Pet Turtles Linked to Rise in Salmonella Infections
They're banned for sale by law, yet many parents are unaware of health risks, experts say.
By Steven Reinberg
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(SOURCES: Julie Harris, Ph.D., Epidemic Intelligence Service Officer, U.S. Centers for Disease Control and Prevention, Atlanta; Pascal James Imperato, M.D., distinguished service professor, and chair, department of preventive medicine and community health and director, master of public health program, State University of New York Downstate Medical Center, New York City; Jan. 25, 2008, CDC Morbidity and
Mortality Weekly Report
THURSDAY, Jan. 24 (HealthDay News) -- Small pet turtles were to blame for 103 cases of Salmonella infection in the second half of last year, mostly in young children, U.S. health officials said Thursday.
But the true number of infections with the potentially fatal bacteria is undoubtedly much higher, officials added.
Even though the sale of small turtles has been banned in the United States since 1975, the number of these reptiles being purchased for children has been increasing, according to the U.S. Centers for Disease Control and Prevention.
"This is a larger number of cases than we would usually see," said Julie Harris, a CDC Epidemic Intelligence Service Officer. "We haven't documented such a large number of cases before associated with turtle exposure."
No deaths have been reported, but the infections led to the hospitalization of dozens of children, the CDC said.
The number of turtles owned by Americans has almost doubled in the last five years to more than 2 million, Harris said. This, despite the fact that "there is a ban on the sale of turtles that are under 4 inches in length," she said.
The 103 cases that Harris and colleagues reported in the Jan. 25 issue of the CDC's Morbidity and Mortality Weekly Report represent just a fraction of the total number of salmonella infections from pet turtles, she said.
According to the report, cases were reported in all but 15 states, with most cases occurring in California, Illinois, Pennsylvania and Texas.
Two of the infected children included a 13-year-old girl and a 15-year-old girl who became stricken after swimming in an unchlorinated in-ground pool owned by the family of the older girl. Two pet turtles, purchased at a South Carolina pet store and owned by the family of the older teen, were allowed to swim in the pool, the CDC reported.
Harris said many people aren't aware of the risk of Salmonella infections from pet turtles. "Only 20 percent of these cases [in the report] said they were aware there was a connection between Salmonella infection and reptile exposure," she said.
Up to 90 percent of turtles carry Salmonella, Harris said. "This is a very serious infection, especially for small children," she added.
The infection is spread from contact with the turtles, but the contact doesn't have to be direct, Harris said. "We have one case where a baby was bathed in a sink that turtle waste was disposed in," she said.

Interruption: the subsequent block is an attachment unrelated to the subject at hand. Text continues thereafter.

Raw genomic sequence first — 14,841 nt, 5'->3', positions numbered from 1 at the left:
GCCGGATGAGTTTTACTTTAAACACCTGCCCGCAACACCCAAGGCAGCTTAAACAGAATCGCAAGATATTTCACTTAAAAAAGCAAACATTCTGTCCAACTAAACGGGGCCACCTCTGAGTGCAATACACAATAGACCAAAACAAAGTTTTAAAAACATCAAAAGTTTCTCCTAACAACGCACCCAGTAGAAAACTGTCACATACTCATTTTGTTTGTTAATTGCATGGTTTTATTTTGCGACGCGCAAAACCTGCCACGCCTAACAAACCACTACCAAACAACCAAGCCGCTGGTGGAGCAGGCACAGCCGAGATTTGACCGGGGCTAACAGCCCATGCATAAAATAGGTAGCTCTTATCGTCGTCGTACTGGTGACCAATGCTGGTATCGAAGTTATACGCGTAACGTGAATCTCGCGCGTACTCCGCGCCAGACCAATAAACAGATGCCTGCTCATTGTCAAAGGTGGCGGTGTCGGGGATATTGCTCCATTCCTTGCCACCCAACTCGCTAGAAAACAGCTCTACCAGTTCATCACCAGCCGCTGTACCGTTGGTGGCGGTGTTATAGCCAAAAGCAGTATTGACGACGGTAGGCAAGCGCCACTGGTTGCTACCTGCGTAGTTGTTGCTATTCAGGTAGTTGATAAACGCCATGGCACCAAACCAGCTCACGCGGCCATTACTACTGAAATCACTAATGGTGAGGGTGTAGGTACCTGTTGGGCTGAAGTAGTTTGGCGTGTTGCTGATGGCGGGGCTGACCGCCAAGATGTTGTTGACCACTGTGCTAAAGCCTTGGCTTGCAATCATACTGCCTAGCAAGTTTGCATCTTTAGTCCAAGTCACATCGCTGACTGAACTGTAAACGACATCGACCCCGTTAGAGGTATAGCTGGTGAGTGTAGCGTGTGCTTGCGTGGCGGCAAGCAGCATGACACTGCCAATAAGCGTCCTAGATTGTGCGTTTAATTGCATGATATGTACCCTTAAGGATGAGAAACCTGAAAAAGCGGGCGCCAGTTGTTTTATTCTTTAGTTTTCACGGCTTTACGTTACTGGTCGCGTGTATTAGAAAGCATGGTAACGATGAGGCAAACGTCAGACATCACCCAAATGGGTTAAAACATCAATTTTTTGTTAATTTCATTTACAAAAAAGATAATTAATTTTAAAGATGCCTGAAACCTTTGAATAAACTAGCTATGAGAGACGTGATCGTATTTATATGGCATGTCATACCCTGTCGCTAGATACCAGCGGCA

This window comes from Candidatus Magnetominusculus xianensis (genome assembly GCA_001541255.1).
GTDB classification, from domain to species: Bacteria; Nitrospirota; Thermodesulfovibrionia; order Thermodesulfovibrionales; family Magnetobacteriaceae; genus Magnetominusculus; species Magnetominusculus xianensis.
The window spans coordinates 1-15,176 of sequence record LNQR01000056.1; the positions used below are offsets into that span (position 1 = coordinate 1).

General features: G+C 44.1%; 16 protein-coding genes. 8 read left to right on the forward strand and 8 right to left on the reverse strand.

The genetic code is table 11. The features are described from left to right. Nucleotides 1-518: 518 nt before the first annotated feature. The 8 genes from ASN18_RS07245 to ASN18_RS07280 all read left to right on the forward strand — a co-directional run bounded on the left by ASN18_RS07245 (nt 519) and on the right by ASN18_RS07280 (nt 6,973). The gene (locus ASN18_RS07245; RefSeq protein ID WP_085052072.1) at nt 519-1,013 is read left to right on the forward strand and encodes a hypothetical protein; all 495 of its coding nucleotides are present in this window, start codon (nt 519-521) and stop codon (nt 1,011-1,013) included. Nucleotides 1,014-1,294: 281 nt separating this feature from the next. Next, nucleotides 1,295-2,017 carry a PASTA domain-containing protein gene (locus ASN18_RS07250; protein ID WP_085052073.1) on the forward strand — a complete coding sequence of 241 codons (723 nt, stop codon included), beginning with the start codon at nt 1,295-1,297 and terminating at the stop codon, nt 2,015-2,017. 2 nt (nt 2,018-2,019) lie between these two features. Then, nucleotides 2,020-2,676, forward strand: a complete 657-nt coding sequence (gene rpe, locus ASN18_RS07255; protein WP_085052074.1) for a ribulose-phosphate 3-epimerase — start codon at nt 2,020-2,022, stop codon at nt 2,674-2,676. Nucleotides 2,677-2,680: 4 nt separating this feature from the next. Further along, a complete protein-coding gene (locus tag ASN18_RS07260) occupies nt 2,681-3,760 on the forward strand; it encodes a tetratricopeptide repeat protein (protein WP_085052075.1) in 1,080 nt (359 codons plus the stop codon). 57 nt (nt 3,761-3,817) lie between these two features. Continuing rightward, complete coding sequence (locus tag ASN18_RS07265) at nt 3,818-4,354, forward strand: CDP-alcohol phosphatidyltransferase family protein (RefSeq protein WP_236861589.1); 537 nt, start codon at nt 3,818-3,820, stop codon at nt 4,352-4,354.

In some cases, the children put the turtle in their mouth. In other cases, children became sick from just living in the same house with a turtle or other infected family members. Salmonella can live on surfaces for weeks, Harris noted.
Adults can get sick from Salmonella, Harris said, but children get much sicker, and some can die, she said. "Small children should not be allowed to come into contact with turtles, the outcome is too dangerous and the risk is too high," she said.
According to the CDC, Salmonella infection remains a major public health problem in the United States. Each year, 1.4 million cases are reported, an estimated 15,000 people are hospitalized, and 400 Americans die.
Gastrointestinal symptoms such as vomiting and diarrhea, caused by the bacteria, typically begin 12 to 36 hours after exposure and generally last for two to seven days.
Reptiles and amphibians, including turtles, account for about 6 percent of all Salmonella cases and 11 percent of cases for those under 21.
One infectious-disease expert strongly advised parents not to buy these turtles as pets for their children.
"This is a problem that has been with us for more than 40 years," said Dr. Pascal James Imperato, the distinguished service professor and chair of the department of preventive medicine and community health and director of the master of public health program at the State University of New York Downstate Medical Center in New York City.
Children tend to handle these turtles a great deal, Imperato said. "Their fingers come into contact with all the material on the turtle and in the water. Then. there is finger-to-mouth contact, and they acquire the infection," he said.
Imperato said that to protect themselves, people who handle these turtles should wash their hands after touching the animals. But Salmonella-contaminated water can be splashed onto surfaces and cause the germ to spread.
Also, most people aren't likely to wash their hands thoroughly after they have handled a turtle or come into contact with contaminated objects or water, he said.
"The best strategy is not to purchase these turtles," Imperato said.
For more on the Salmonella-turtle connection, visit the U.S. Centers for Disease Control and Prevention.
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